Virginia Major Party Primaries, 2023

Seal of Virginia
Seal of Virginia

Public primary elections for the Democratic and Republican parties of Virginia will be held on June 20, 2023. Off on a Tangent makes recommendations to primary voters in state- and federal-level races in Virginia and local elections in Loudoun County whenever nominees will be chosen in a contested public primary election.

Political parties are private organizations that should have no formal standing in our political system. As private organizations, they are free to choose their nominees through whichever process they wish—common methods include conventions, caucuses, private “firehouse primaries,” and direct nomination by party leaders. But in Virginia and many other states, the Democratic and Republican party duopoly has given itself permission to hold public primaries when they wish to. These are managed by state election authorities and funded by the taxpayers.

When a party chooses to have a public primary for an office in Virginia, it is “open”—any registered voter may vote in it. Virginia does not have formal party registrations and party membership is a private matter between the party and the individual. A voter’s party membership status may affect whether they can participate in a private nomination process, but it is irrelevant in public primaries. That said, a voter may only vote in one party’s primary on a given day. If both major parties are having public primaries for an office, the voter must pick one or the other.

The public primary system is unconstitutional. Private organizations may not use public agencies and funds to conduct internal business. The state also cannot discriminate between organizations—meaning if they are going to offer this service, they must offer it to any organization of any type. If we’re going to allow public primaries for the Democrats and Republicans, we must allow the Libertarians and Greens to have them too . . . and the Rotary Club, and your neighborhood association, and your swim team, and your church, and Starbucks, and Google. Either everybody can do it, or nobody can.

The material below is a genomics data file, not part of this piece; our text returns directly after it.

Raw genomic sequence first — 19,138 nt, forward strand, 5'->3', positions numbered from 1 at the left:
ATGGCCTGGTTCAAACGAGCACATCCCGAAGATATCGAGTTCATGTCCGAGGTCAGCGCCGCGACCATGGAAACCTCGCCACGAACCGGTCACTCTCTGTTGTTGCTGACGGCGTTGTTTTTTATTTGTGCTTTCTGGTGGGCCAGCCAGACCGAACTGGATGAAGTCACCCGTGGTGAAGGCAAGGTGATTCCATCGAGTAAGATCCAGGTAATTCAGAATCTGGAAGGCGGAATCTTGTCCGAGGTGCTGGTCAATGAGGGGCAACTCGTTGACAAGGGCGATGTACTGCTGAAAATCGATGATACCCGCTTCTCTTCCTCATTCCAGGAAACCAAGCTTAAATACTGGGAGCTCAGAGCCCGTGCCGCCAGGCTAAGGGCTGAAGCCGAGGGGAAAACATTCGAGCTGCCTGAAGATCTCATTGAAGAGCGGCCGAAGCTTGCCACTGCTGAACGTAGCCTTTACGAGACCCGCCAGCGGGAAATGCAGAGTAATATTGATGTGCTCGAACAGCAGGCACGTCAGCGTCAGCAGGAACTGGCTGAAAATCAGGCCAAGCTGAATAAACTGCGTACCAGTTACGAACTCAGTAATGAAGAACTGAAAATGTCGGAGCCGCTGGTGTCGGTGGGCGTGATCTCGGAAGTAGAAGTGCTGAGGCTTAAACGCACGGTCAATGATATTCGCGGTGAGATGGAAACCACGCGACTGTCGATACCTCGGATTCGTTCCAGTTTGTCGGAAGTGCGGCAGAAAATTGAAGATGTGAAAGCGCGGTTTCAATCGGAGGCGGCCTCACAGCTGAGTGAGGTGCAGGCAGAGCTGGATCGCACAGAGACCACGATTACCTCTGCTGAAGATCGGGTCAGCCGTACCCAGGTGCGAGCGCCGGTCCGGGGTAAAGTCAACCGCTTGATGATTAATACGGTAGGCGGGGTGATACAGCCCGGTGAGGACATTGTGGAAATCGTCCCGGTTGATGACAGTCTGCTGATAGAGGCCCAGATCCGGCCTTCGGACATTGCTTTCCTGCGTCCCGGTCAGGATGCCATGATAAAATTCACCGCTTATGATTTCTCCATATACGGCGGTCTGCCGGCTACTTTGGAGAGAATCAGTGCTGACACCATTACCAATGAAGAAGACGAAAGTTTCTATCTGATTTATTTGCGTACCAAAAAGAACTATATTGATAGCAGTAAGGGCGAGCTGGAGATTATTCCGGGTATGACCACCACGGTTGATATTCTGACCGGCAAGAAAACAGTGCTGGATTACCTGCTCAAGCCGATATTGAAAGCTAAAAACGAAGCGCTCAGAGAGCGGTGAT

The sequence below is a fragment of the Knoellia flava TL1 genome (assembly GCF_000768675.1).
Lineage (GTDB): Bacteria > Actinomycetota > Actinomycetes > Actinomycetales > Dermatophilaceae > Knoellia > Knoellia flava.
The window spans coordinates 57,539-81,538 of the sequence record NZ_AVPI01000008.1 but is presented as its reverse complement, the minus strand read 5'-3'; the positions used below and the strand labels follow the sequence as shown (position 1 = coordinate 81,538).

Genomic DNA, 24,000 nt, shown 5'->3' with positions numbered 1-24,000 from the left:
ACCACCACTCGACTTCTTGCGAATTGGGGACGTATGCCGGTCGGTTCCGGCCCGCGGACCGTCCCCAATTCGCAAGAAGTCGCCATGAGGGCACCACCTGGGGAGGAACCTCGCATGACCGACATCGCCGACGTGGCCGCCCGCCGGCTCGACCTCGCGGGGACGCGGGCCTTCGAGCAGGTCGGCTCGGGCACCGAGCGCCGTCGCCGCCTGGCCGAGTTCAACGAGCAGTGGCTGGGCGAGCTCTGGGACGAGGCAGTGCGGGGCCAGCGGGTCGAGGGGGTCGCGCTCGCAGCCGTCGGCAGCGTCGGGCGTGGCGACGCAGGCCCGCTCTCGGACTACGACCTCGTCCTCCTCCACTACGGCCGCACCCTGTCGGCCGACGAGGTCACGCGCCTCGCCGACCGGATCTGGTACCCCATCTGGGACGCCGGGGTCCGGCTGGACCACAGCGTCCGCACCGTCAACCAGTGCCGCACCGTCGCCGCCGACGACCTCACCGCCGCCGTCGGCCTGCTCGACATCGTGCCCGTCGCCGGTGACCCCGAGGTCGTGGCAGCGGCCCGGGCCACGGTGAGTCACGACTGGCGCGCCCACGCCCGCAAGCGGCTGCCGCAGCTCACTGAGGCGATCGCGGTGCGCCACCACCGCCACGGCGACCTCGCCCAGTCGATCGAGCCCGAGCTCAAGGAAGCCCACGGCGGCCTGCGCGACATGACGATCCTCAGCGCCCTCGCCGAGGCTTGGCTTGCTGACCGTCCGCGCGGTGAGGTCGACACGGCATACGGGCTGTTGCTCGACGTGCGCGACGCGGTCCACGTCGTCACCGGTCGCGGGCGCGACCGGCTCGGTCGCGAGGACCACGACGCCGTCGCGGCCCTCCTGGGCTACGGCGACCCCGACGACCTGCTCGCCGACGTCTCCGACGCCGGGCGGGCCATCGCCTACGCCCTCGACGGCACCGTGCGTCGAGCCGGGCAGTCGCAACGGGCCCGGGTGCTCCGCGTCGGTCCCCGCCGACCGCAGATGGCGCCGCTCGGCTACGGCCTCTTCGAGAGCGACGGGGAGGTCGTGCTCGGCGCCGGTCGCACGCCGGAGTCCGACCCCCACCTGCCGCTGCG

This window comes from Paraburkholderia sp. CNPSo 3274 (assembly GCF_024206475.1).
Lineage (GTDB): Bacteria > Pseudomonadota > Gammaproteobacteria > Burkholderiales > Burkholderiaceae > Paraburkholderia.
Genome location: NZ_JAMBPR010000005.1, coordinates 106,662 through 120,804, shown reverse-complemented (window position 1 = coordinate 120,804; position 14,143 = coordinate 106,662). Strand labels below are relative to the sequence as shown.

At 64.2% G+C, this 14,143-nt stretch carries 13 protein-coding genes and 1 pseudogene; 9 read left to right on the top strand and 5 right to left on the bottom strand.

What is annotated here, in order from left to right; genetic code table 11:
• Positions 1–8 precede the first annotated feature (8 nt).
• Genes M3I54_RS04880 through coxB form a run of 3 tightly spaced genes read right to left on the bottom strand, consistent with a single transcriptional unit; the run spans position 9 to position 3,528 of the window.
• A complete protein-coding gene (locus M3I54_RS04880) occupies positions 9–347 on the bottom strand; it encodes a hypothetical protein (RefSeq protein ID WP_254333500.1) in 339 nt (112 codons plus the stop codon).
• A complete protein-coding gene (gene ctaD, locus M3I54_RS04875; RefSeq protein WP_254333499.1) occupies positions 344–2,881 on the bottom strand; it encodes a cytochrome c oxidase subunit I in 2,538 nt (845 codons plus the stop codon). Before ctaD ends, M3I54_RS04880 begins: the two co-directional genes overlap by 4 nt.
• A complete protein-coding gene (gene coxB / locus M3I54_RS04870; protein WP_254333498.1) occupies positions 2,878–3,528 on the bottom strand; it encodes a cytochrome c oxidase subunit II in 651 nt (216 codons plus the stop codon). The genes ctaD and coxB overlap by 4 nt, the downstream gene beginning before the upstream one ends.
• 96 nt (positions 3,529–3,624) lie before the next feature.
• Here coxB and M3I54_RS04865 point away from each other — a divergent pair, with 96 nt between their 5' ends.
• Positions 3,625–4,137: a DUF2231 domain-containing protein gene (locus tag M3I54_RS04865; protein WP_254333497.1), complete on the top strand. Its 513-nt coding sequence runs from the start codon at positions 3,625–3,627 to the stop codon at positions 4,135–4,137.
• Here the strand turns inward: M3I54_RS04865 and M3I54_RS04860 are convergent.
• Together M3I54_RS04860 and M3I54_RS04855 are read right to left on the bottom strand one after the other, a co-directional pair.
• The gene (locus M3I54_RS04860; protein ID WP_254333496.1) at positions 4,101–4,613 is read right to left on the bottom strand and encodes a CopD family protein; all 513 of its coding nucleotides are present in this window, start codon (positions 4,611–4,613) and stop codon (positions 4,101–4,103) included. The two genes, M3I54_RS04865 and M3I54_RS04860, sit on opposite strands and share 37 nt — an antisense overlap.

I do not vote in party primaries because I am not a member of any party. I have no inclination (and no right) to influence who a private club wants to nominate for elected office unless I am a member of the club. But I am a taxpayer, which means I’m paying for it when the parties chose to nominate with a public primary. For that reason, I make recommendations in public primary races, but not in races where the parties are choosing their nominees privately.

South Riding Board of Directors, 2023

South Riding Proprietary

The South Riding Proprietary is a homeowners’ association (HOA) that acts as a de facto local government for the South Riding community in Loudoun County, Virginia. At the proprietary’s annual meeting on May 23, 2023, three of the seven seats on the Board of Directors are up for election. Members of the board serve three year terms. South Riding property owners may cast votes by attending the annual meeting in person, submitting a paper ballot by mail, or voting electronically with a provided PIN on